Ok… it’s not stealing if you’re paying for it… and trust me… you’re paying for it. Here’s a list of things that are so worth lugging home:
- Barf buckets – we seriously use them for everything. As newborns, we fixed up baby bottles of water and put themin our “night bucket” and a can of formula and took it to our bedroom which saved us from having to go to the kitchen 4 times each night. We use them for water play activities, packing supplies into our camper, washing bottles, storing things in the bathroom…. the possibilities are endless.
- Peri bottles – you’re going to want that refreshing splash of water for at least 2 weeks postpartum… and ask for extras if you have multiple bathrooms because you will want one in every bathroom you use. (I was also thinking the other day that they might be fun bath toys for the babies. HA!)
- Baby toiletries – the travel sized soaps and lotions are great for weekend trips.
- Stay dry pads for the bed – these can be used for so many things… that may not be baby or mom related. Lay one on the driveway when the husband is changing the oil in your vehicle… then throw it away.
- Disposable underwear, pads, ice packs and tucks (or the like) – and ask for extra. I wore disposable underwear for at least a week. They were comfortable and wearing them saved my everyday underwear. You will go through pads and tucks like crazy (at least I did).
- Diapers, wipes, diaper cream – I wish I would’ve packed a little of these away each of my 4 days in the hospital so they would replenish them like they replenish toiletries at hotels. But honestly, my nurses were great and brought extras for me to take home (I think they pity the twin moms).
- Nipple shields, nipple cream – again, ask the lactation consultant for extra. And ask for multiple sized nipple shields. You may find that in a matter of days you need a different size.
- Breast pump parts – even if you don’t plan on using the same brand of pump that the hospital uses take them home. The hospital I went to used the Medela Symphony and I used the Spectra S2, but you can buy conversion parts that allow use on different pumps and it is so nice to have multiple sets of parts so you don’t have to wash them every 3 hours.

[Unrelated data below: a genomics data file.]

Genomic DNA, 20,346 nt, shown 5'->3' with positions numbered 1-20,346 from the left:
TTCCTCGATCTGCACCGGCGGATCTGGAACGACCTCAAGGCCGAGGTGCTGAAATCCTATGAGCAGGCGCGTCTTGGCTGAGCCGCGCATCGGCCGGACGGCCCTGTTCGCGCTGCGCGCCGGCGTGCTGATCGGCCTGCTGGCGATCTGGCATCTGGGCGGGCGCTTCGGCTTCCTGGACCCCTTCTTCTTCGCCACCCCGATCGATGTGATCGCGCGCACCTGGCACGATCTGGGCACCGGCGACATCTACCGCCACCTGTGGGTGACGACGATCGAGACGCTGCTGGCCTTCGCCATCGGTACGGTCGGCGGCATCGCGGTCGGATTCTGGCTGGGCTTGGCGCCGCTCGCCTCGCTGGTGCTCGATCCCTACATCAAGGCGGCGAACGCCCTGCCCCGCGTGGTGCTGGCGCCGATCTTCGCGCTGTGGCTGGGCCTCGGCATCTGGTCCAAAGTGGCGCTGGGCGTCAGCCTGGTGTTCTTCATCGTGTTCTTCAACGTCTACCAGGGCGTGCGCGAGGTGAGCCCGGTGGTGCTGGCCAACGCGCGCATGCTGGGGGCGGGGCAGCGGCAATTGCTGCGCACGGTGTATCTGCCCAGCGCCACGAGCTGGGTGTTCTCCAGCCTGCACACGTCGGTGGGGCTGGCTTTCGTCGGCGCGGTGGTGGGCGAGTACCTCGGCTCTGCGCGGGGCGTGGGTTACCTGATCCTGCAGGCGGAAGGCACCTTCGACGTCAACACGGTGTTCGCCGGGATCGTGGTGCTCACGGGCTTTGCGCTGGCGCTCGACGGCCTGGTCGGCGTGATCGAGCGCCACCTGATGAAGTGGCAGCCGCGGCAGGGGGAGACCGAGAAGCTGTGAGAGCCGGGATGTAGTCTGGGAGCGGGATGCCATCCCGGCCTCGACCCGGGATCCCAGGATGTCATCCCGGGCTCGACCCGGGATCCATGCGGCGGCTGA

- Insulated hospital cups – I ended up with two and I tried to keep them filled at all times. One next to my recliner and one next to my bed. Drink tons of water, ladies!
- Receiving blankets – the hospital blankets were a bit heavier than the other receiving blankets we had and since our kiddos were born in November it was nice to have something a bit heavier.
- Baby thermometer – We didn’t have one at the time our babies came home from the hospital so I’m glad they sent one home with us.
- Bulb syringes and pacifiers – again, ask for extras if you can. The bulb syringes should be thrown out fairly regularly so it’s good to have extras. And the pacifier fairy swoops in and does her thing more often and not so it’s best to have extras on hand.
- Premixed formula bottles – ask for enough to get you through the next 48 hours at home (even if breastfeeding is the main goal, it’s always good to have on hand). I didn’t produce enough milk for both babies to have 100% breast milk, so having these were great for throwing in diaper bags. Plus it took about 6 days for my milk to come in, so we had to help supplement with formula to keep our preemie babies growing.
- Belly band (abdominal binder) – generally the hospital will send you home with a belly band when you have a c-section. Even if you deliver vaginally the belly bands are nice to have. My belly was so stretched out that my skin physically hurt after delivery so wearing the band helped me keep my skin from hanging which reduced the discomfort.
- Compression socks – I was hospitalized for 19 days prior to delivery, so I was lucky enough to get a couple pairs. It took a couple weeks for my swelling to subside so I’m glad I took them home.
What did I miss from the list? Anything you would add?